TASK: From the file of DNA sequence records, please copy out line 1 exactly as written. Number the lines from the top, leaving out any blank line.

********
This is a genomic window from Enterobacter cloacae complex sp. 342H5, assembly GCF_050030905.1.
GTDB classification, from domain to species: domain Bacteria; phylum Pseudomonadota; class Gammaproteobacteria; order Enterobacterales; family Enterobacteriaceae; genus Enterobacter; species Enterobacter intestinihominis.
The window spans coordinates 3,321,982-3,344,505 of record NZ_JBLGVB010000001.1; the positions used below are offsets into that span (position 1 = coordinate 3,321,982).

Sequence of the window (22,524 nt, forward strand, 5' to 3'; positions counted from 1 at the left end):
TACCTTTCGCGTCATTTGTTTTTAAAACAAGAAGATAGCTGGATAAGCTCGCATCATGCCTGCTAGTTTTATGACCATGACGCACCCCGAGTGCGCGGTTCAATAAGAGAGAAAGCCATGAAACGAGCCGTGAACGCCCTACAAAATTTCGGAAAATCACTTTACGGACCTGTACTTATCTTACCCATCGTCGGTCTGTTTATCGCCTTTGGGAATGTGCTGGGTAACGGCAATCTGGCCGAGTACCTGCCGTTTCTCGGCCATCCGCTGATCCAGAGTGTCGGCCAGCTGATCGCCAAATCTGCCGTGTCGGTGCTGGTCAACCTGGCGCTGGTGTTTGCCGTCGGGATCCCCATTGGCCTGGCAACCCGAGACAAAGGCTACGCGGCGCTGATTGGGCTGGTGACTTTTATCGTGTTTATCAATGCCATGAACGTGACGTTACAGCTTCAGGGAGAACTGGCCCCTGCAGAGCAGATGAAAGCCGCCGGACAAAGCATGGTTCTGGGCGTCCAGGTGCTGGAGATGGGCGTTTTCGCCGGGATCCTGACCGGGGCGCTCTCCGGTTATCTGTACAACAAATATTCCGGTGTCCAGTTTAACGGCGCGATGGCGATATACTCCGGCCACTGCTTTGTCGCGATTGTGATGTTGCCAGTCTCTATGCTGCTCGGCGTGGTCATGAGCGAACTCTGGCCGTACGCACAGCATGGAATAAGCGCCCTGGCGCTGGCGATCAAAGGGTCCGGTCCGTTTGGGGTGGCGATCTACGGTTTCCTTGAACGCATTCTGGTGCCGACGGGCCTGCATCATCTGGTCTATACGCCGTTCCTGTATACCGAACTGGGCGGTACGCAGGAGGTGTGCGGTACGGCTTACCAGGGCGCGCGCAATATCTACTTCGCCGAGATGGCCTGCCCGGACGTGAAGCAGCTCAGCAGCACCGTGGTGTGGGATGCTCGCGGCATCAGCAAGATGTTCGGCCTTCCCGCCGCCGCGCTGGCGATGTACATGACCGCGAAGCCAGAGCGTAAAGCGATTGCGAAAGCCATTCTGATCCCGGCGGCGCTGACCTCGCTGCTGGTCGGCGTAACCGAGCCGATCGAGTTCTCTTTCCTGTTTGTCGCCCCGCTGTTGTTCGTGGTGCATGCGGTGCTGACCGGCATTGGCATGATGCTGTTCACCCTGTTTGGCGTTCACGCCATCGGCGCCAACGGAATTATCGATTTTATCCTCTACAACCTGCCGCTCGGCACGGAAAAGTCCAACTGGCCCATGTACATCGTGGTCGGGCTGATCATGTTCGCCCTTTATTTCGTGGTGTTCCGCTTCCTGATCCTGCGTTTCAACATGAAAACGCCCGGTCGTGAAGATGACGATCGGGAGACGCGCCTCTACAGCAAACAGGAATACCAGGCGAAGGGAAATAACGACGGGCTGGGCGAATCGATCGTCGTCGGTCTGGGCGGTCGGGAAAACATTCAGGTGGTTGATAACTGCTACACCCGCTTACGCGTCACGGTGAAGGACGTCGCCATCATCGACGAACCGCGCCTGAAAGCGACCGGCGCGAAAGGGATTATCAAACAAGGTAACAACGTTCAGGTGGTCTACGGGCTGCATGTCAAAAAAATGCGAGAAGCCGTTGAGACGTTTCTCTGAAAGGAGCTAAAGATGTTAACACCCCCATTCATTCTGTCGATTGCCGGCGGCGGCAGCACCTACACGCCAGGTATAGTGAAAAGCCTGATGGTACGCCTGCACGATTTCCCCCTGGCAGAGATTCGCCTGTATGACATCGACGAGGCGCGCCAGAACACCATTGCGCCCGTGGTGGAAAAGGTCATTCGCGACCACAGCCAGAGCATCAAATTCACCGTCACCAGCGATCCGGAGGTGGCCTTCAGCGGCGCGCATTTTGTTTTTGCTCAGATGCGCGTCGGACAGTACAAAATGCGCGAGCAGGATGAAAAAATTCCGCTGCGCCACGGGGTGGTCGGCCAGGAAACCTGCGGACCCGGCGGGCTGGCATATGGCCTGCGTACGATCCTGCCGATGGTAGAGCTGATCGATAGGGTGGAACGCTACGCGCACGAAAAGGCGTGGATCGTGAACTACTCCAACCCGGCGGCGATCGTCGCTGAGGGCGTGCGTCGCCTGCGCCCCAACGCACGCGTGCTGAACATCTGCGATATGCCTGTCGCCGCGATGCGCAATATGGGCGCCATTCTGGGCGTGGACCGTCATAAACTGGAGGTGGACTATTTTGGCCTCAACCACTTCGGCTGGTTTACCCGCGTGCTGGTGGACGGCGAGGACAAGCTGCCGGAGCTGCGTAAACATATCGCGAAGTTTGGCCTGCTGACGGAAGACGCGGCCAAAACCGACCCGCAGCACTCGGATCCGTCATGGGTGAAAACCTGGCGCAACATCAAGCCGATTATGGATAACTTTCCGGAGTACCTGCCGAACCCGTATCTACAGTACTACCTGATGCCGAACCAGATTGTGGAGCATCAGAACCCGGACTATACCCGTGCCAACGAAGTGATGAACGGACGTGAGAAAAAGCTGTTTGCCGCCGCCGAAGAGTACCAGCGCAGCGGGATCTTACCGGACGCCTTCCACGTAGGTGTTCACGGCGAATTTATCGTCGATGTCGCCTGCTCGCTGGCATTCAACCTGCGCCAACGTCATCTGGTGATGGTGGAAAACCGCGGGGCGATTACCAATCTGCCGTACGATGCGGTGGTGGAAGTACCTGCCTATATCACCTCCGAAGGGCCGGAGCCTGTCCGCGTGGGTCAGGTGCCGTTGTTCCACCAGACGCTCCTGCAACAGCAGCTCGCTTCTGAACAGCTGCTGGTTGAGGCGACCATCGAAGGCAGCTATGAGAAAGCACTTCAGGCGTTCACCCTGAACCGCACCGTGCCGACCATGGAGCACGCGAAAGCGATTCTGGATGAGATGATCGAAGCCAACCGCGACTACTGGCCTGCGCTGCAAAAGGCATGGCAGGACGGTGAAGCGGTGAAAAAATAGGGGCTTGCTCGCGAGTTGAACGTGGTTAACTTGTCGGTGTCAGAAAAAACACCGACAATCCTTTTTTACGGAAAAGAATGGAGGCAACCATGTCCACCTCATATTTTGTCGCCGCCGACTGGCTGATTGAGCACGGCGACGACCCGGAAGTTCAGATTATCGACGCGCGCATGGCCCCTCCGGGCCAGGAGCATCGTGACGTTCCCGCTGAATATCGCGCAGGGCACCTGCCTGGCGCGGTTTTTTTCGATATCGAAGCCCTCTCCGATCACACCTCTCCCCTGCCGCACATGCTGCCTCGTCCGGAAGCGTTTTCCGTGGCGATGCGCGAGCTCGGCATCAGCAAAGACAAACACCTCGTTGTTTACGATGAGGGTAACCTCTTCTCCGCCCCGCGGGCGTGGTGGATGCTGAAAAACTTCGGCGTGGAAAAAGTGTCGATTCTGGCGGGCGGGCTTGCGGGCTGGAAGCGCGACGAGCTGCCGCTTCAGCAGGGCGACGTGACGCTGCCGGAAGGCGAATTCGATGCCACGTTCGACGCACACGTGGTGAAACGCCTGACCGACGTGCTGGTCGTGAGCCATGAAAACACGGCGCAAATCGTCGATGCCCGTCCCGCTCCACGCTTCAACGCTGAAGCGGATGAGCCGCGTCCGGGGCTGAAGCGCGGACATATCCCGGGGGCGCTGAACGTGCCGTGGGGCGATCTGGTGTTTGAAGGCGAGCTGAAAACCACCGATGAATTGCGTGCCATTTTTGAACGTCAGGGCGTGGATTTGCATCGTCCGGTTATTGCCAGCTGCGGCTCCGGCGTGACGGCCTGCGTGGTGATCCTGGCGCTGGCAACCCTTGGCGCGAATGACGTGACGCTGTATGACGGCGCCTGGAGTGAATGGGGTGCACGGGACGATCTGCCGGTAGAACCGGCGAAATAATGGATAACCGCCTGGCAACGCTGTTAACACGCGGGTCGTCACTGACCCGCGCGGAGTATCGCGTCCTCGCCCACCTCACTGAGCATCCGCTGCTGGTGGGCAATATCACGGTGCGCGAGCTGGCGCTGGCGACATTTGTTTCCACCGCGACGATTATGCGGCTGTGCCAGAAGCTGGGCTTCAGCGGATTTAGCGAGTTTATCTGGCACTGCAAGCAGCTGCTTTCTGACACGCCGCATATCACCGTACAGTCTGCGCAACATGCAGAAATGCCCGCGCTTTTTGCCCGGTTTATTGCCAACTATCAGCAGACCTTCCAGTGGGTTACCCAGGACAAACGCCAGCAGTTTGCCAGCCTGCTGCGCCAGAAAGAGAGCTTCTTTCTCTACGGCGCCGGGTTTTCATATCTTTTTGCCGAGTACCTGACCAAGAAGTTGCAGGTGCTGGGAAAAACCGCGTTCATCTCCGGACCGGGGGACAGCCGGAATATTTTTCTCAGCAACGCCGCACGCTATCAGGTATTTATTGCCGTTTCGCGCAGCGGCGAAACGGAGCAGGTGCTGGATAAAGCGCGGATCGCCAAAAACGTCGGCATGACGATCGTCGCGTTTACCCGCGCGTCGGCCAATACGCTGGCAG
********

This is a genomic window from Enterobacter cloacae complex sp. 342H5, assembly GCF_050030905.1.